Microsoft 365's 'Productivity Score' raises serious privacy concerns

Microsoft building in California

Microsoft has attracted the attention of privacy campaigners over the Productivity Score feature of Microsoft 365. The tool uses telemetry to enable employers to track the activities and performance of workers.

The analytics tool has been criticized for being a serious invasion of privacy, as it gives employers the ability to closely monitor individuals. One data privacy researcher describes it as "turn[ing] Microsoft 365 into a full-fledged workplace surveillance tool".

Productivity Score assigns a score out of 800 to employees, and reports details such as how much time has been spent using different tools such as Word, Microsoft Teams or email. While the tool was announced back in 2019, it has only started to roll out publicly this month.

Austrian privacy researcher Wolfie Christl is among those to have voiced concerns about the tool:

The level of granular information that the tool enables employers to gather about individuals is among the concerns, with data scooped up and reported on over 28-day periods. Microsoft, however, believes there is little to be worried about. The company issued a statement saying:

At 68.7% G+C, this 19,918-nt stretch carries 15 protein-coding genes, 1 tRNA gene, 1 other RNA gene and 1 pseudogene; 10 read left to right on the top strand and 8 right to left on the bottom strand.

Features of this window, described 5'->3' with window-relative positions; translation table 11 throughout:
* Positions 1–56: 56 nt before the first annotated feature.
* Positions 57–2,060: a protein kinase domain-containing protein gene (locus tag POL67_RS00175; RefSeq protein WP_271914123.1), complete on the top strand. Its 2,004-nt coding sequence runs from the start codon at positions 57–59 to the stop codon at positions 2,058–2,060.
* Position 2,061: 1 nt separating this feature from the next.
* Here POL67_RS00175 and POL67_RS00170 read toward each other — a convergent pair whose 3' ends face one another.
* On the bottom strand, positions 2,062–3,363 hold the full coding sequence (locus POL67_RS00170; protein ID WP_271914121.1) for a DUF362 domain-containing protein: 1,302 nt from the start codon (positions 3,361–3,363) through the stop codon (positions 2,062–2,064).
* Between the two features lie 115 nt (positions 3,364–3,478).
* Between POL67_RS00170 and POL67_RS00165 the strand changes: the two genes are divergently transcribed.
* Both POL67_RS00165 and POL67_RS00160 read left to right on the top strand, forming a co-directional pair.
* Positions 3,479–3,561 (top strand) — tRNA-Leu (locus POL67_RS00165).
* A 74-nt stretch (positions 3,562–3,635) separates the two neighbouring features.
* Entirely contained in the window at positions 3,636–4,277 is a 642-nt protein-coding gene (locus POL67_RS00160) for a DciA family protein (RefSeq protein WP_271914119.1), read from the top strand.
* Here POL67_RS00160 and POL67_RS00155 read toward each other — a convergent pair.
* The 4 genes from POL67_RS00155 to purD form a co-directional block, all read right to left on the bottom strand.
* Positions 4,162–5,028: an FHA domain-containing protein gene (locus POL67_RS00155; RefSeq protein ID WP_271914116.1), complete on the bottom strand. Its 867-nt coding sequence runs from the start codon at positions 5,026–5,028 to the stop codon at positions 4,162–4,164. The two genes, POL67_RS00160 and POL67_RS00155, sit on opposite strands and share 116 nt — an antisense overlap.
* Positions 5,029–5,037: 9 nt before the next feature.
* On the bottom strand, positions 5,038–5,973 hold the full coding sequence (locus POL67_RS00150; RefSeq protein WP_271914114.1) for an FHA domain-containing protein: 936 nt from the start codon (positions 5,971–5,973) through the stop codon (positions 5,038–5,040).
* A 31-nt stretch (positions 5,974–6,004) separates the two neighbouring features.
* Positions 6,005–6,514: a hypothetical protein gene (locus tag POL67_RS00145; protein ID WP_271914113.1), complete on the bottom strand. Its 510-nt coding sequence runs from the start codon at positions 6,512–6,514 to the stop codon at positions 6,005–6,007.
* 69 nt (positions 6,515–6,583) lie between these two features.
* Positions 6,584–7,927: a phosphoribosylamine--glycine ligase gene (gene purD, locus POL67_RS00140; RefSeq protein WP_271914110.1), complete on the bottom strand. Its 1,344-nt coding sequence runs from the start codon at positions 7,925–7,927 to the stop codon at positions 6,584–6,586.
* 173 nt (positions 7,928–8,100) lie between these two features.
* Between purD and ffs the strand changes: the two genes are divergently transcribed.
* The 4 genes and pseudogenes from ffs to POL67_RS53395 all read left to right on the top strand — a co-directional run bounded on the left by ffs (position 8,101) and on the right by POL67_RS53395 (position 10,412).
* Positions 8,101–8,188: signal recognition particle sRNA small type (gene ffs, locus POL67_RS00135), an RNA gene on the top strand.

Productivity score is an opt-in experience that gives IT administrators insights about technology and infrastructure usage. Insights are intended to help organisations make the most of their technology investments by addressing common pain points like long boot times, inefficient document collaboration, or poor network connectivity. Insights are shown in aggregate over a 28-day period and are provided at the user level so that an IT admin can provide technical support and guidance.

In online documentation,  Corporate Vice President for Microsoft 365, Jared Spataro, goes as far as saying: "Let me be clear: Productivity Score is not a work monitoring tool". But whatever Microsoft may say, this is precisely how many people see the tool.

Image credit: Walter Cicchetti / Shutterstock

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